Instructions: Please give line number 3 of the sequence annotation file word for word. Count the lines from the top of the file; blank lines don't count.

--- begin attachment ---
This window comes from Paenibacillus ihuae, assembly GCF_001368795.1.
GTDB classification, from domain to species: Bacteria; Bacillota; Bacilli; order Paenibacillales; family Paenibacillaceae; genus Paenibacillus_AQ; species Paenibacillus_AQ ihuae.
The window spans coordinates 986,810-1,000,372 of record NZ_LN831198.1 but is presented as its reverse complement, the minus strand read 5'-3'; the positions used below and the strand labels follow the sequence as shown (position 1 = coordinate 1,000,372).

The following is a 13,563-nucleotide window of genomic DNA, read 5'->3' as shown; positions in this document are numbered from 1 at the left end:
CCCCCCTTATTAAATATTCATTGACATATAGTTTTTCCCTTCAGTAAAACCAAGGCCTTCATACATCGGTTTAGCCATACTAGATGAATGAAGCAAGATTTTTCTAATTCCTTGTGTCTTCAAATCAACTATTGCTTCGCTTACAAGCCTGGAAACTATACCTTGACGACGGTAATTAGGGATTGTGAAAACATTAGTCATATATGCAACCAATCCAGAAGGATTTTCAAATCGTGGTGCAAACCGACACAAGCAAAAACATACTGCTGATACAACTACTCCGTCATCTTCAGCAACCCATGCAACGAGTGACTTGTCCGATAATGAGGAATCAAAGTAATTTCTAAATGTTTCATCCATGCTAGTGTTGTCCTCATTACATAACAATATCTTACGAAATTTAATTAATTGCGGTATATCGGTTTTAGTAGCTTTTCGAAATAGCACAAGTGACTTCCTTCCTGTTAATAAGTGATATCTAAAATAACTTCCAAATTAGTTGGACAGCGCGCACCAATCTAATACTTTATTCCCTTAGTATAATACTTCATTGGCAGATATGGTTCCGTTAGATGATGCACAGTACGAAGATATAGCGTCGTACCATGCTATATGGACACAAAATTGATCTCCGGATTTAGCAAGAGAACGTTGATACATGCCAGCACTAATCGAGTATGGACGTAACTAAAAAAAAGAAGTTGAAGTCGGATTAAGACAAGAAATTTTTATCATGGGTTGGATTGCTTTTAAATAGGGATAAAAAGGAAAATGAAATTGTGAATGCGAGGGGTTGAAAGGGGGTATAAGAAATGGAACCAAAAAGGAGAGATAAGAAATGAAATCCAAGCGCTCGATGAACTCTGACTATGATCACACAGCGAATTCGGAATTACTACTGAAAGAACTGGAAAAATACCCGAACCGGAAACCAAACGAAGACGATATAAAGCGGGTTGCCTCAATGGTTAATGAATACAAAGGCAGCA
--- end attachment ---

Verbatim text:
The window spans coordinates 986,810-1,000,372 of record NZ_LN831198.1 but is presented as its reverse complement, the minus strand read 5'-3'; the positions used below and the strand labels follow the sequence as shown (position 1 = coordinate 1,000,372).